There are currently no anti-viral medications that can be used to treat mumps. Treatment is focused on relieving symptoms until your body's immune system manages to fight off the infection.
These self-care techniques can help:
- get plenty of bed rest until your symptoms have passed
- over-the-counter painkillers, such as ibuprofen or paracetamol, can relieve pain (children aged 16 or under should not be given aspirin)
- drink plenty of fluids, but avoid acidic drinks such as fruit juice as these can irritate your parotid glands water is usually the best fluid to drink
- applying a cold compress to your swollen glands can help to reduce the pain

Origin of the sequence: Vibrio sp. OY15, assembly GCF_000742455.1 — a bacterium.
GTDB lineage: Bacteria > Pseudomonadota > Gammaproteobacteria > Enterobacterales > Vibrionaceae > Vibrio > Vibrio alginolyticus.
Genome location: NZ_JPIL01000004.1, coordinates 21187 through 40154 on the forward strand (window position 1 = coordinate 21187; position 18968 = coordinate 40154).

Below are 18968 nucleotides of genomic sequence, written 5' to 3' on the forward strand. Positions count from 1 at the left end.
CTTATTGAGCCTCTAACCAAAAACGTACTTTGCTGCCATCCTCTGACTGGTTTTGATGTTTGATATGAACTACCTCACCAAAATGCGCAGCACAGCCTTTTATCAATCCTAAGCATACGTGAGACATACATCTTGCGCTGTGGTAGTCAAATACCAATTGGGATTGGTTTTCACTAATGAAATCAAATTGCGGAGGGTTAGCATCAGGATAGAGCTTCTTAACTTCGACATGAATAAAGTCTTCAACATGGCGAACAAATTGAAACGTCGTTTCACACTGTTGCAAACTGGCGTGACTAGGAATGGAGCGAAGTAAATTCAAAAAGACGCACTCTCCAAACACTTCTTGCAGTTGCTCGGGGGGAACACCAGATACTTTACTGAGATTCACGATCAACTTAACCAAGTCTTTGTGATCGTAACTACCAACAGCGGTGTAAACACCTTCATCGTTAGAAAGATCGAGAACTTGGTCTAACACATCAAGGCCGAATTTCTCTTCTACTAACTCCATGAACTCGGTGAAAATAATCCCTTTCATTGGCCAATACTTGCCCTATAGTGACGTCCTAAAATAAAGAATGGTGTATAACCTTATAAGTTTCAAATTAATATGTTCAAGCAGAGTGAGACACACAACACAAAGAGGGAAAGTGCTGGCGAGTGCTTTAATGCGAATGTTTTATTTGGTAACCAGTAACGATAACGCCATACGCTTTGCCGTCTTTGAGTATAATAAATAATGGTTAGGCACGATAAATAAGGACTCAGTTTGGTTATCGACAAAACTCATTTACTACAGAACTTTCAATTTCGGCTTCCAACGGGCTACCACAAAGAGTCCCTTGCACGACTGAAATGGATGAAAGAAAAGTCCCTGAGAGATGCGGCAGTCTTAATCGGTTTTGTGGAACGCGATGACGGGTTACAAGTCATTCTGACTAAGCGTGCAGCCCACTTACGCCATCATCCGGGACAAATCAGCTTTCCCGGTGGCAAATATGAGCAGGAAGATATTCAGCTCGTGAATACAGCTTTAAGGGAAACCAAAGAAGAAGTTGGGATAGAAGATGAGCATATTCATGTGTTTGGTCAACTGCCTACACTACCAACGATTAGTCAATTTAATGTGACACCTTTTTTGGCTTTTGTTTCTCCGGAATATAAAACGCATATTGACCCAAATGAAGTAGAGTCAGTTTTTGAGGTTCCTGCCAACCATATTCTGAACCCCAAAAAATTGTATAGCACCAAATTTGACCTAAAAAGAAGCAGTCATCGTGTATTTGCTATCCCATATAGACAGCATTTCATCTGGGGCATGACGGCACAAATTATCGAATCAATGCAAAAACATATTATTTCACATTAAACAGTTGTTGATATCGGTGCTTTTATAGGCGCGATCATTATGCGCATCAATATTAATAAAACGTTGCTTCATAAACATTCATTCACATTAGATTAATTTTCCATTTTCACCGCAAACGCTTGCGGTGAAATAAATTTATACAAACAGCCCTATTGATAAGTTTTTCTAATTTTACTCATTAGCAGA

- eat foods that don't require a lot of chewing, such as soup, mashed potatoes and scrambled eggs.
You should see your doctor, or take your child to the doctor, if you suspect mumps. It's a notifiable disease which means the Australian Government monitors cases to ensure public health safety. It's very important to see a doctor if, in addition to swollen glands, you or your child:
- Has a stomach ache and is being sick
- if male, there is evidence of swollen, tender testes
- complains of a severe headache
- becomes drowsy
- starts vomiting and can't stand bright light
- has a rash of small purple or red spots or bruises.
If your symptoms don't improve after seven days, or they suddenly worsen, contact your doctor for further advice.
Learn more here about the development and quality assurance of healthdirect content.
Last reviewed: August 2017